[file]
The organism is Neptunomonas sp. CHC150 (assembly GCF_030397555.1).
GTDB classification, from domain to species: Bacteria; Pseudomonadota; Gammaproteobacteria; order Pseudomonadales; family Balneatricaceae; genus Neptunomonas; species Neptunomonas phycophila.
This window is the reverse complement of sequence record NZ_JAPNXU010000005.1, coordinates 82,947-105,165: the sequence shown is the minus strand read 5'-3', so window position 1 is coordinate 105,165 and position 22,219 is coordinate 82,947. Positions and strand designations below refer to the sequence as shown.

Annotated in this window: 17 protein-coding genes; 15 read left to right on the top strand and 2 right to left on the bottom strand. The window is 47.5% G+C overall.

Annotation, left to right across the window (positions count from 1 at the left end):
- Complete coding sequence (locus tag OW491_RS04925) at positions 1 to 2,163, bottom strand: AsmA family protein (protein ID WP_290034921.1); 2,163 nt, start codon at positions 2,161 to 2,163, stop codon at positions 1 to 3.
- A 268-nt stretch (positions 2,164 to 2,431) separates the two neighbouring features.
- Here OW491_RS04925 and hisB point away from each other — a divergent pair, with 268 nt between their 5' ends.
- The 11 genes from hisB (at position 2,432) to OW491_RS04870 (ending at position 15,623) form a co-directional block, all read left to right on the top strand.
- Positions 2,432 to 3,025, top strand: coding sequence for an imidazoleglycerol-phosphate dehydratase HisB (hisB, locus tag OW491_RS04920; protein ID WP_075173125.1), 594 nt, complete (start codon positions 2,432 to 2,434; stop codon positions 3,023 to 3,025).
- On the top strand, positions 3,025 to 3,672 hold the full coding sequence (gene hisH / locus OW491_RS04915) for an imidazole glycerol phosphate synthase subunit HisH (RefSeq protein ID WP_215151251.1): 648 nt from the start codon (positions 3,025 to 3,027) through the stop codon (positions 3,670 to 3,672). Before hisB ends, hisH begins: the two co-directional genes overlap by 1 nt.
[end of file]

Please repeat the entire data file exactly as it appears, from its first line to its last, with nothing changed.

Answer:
The organism is Neptunomonas sp. CHC150 (assembly GCF_030397555.1).
GTDB classification, from domain to species: Bacteria; Pseudomonadota; Gammaproteobacteria; order Pseudomonadales; family Balneatricaceae; genus Neptunomonas; species Neptunomonas phycophila.
This window is the reverse complement of sequence record NZ_JAPNXU010000005.1, coordinates 82,947-105,165: the sequence shown is the minus strand read 5'-3', so window position 1 is coordinate 105,165 and position 22,219 is coordinate 82,947. Positions and strand designations below refer to the sequence as shown.

Annotated in this window: 17 protein-coding genes; 15 read left to right on the top strand and 2 right to left on the bottom strand. The window is 47.5% G+C overall.

Annotation, left to right across the window (positions count from 1 at the left end):
- Complete coding sequence (locus tag OW491_RS04925) at positions 1 to 2,163, bottom strand: AsmA family protein (protein ID WP_290034921.1); 2,163 nt, start codon at positions 2,161 to 2,163, stop codon at positions 1 to 3.
- A 268-nt stretch (positions 2,164 to 2,431) separates the two neighbouring features.
- Here OW491_RS04925 and hisB point away from each other — a divergent pair, with 268 nt between their 5' ends.
- The 11 genes from hisB (at position 2,432) to OW491_RS04870 (ending at position 15,623) form a co-directional block, all read left to right on the top strand.
- Positions 2,432 to 3,025, top strand: coding sequence for an imidazoleglycerol-phosphate dehydratase HisB (hisB, locus tag OW491_RS04920; protein ID WP_075173125.1), 594 nt, complete (start codon positions 2,432 to 2,434; stop codon positions 3,023 to 3,025).
- On the top strand, positions 3,025 to 3,672 hold the full coding sequence (gene hisH / locus OW491_RS04915) for an imidazole glycerol phosphate synthase subunit HisH (RefSeq protein ID WP_215151251.1): 648 nt from the start codon (positions 3,025 to 3,027) through the stop codon (positions 3,670 to 3,672). Before hisB ends, hisH begins: the two co-directional genes overlap by 1 nt.